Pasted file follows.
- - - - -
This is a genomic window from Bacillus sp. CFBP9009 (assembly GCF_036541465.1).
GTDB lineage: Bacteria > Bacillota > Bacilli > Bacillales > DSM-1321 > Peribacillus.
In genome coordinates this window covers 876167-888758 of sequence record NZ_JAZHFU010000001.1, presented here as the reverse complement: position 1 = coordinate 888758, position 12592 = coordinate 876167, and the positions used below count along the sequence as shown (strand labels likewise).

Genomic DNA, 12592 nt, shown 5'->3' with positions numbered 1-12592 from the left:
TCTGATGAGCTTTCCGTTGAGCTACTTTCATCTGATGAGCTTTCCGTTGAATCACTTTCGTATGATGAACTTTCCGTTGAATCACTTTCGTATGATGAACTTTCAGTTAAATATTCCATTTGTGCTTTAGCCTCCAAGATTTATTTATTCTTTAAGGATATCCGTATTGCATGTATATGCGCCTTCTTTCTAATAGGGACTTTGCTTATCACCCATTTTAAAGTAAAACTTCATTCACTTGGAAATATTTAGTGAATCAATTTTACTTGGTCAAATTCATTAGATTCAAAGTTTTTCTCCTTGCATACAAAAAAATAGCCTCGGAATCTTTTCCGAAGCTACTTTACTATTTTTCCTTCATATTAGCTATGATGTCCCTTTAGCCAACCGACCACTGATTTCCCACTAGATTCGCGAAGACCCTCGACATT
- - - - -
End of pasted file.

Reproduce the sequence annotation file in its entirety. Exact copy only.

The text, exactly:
This is a genomic window from Bacillus sp. CFBP9009 (assembly GCF_036541465.1).
GTDB lineage: Bacteria > Bacillota > Bacilli > Bacillales > DSM-1321 > Peribacillus.
In genome coordinates this window covers 876167-888758 of sequence record NZ_JAZHFU010000001.1, presented here as the reverse complement: position 1 = coordinate 888758, position 12592 = coordinate 876167, and the positions used below count along the sequence as shown (strand labels likewise).

Genomic DNA, 12592 nt, shown 5'->3' with positions numbered 1-12592 from the left:
TCTGATGAGCTTTCCGTTGAGCTACTTTCATCTGATGAGCTTTCCGTTGAATCACTTTCGTATGATGAACTTTCCGTTGAATCACTTTCGTATGATGAACTTTCAGTTAAATATTCCATTTGTGCTTTAGCCTCCAAGATTTATTTATTCTTTAAGGATATCCGTATTGCATGTATATGCGCCTTCTTTCTAATAGGGACTTTGCTTATCACCCATTTTAAAGTAAAACTTCATTCACTTGGAAATATTTAGTGAATCAATTTTACTTGGTCAAATTCATTAGATTCAAAGTTTTTCTCCTTGCATACAAAAAAATAGCCTCGGAATCTTTTCCGAAGCTACTTTACTATTTTTCCTTCATATTAGCTATGATGTCCCTTTAGCCAACCGACCACTGATTTCCCACTAGATTCGCGAAGACCCTCGACATT